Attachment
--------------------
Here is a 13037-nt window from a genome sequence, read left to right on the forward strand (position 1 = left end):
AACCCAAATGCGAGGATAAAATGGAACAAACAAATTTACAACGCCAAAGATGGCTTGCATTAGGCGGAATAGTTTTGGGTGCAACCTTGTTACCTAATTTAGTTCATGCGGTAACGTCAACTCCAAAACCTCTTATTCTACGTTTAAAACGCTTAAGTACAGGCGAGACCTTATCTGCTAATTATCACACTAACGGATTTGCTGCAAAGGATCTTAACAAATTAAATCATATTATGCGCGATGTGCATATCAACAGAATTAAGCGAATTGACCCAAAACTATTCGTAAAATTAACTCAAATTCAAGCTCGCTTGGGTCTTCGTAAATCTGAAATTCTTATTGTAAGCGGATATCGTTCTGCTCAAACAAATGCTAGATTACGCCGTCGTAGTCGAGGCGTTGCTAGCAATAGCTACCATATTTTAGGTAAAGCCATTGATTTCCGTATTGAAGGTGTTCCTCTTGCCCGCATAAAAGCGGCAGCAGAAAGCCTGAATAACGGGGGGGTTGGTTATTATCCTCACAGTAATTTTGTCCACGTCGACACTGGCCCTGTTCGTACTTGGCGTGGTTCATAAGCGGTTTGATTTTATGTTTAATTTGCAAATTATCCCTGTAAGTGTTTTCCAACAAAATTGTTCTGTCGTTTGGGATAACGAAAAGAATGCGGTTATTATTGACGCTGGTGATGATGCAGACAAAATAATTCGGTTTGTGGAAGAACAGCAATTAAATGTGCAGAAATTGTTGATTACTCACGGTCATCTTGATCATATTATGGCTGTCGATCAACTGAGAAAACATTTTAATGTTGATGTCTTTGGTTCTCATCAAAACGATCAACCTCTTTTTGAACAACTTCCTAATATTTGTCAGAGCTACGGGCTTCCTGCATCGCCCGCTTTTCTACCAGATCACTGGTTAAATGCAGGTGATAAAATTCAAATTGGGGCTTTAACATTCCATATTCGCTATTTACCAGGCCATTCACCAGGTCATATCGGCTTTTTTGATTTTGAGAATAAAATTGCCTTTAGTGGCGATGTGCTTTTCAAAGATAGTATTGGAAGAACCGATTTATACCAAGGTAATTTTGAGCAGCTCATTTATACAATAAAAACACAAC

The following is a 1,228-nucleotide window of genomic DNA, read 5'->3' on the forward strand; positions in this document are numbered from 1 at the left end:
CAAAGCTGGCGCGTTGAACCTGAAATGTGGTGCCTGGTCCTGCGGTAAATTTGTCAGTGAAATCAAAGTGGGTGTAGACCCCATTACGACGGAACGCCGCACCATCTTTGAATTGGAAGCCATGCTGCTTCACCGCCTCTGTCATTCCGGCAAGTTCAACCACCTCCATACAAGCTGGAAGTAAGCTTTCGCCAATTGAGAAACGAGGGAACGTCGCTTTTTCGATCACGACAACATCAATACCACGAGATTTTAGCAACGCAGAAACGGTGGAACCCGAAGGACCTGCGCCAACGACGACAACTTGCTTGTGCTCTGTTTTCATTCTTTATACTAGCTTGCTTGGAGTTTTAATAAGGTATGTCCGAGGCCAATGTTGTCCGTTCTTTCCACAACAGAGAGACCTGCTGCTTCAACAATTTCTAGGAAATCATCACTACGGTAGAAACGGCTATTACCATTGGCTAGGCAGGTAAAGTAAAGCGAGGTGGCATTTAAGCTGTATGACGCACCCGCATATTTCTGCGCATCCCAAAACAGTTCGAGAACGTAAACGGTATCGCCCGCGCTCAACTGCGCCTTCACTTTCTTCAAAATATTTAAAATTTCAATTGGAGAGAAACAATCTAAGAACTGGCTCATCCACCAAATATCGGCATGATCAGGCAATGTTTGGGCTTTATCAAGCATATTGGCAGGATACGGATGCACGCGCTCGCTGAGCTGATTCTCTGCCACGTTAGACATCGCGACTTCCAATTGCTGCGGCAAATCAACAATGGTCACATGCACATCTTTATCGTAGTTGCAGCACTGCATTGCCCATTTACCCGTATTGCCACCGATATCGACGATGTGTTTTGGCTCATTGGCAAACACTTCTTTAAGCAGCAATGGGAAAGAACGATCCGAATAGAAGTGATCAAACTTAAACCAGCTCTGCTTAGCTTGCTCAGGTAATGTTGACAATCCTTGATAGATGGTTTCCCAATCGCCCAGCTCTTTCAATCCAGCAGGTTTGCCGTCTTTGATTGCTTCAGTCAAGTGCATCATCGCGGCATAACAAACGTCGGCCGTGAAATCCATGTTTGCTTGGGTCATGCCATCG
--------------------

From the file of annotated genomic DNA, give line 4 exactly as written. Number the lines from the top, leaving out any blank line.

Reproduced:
CAAAGCTGGCGCGTTGAACCTGAAATGTGGTGCCTGGTCCTGCGGTAAATTTGTCAGTGAAATCAAAGTGGGTGTAGACCCCATTACGACGGAACGCCGCACCATCTTTGAATTGGAAGCCATGCTGCTTCACCGCCTCTGTCATTCCGGCAAGTTCAACCACCTCCATACAAGCTGGAAGTAAGCTTTCGCCAATTGAGAAACGAGGGAACGTCGCTTTTTCGATCACGACAACATCAATACCACGAGATTTTAGCAACGCAGAAACGGTGGAACCCGAAGGACCTGCGCCAACGACGACAACTTGCTTGTGCTCTGTTTTCATTCTTTATACTAGCTTGCTTGGAGTTTTAATAAGGTATGTCCGAGGCCAATGTTGTCCGTTCTTTCCACAACAGAGAGACCTGCTGCTTCAACAATTTCTAGGAAATCATCACTACGGTAGAAACGGCTATTACCATTGGCTAGGCAGGTAAAGTAAAGCGAGGTGGCATTTAAGCTGTATGACGCACCCGCATATTTCTGCGCATCCCAAAACAGTTCGAGAACGTAAACGGTATCGCCCGCGCTCAACTGCGCCTTCACTTTCTTCAAAATATTTAAAATTTCAATTGGAGAGAAACAATCTAAGAACTGGCTCATCCACCAAATATCGGCATGATCAGGCAATGTTTGGGCTTTATCAAGCATATTGGCAGGATACGGATGCACGCGCTCGCTGAGCTGATTCTCTGCCACGTTAGACATCGCGACTTCCAATTGCTGCGGCAAATCAACAATGGTCACATGCACATCTTTATCGTAGTTGCAGCACTGCATTGCCCATTTACCCGTATTGCCACCGATATCGACGATGTGTTTTGGCTCATTGGCAAACACTTCTTTAAGCAGCAATGGGAAAGAACGATCCGAATAGAAGTGATCAAACTTAAACCAGCTCTGCTTAGCTTGCTCAGGTAATGTTGACAATCCTTGATAGATGGTTTCCCAATCGCCCAGCTCTTTCAATCCAGCAGGTTTGCCGTCTTTGATTGCTTCAGTCAAGTGCATCATCGCGGCATAACAAACGTCGGCCGTGAAATCCATGTTTGCTTGGGTCATGCCATCG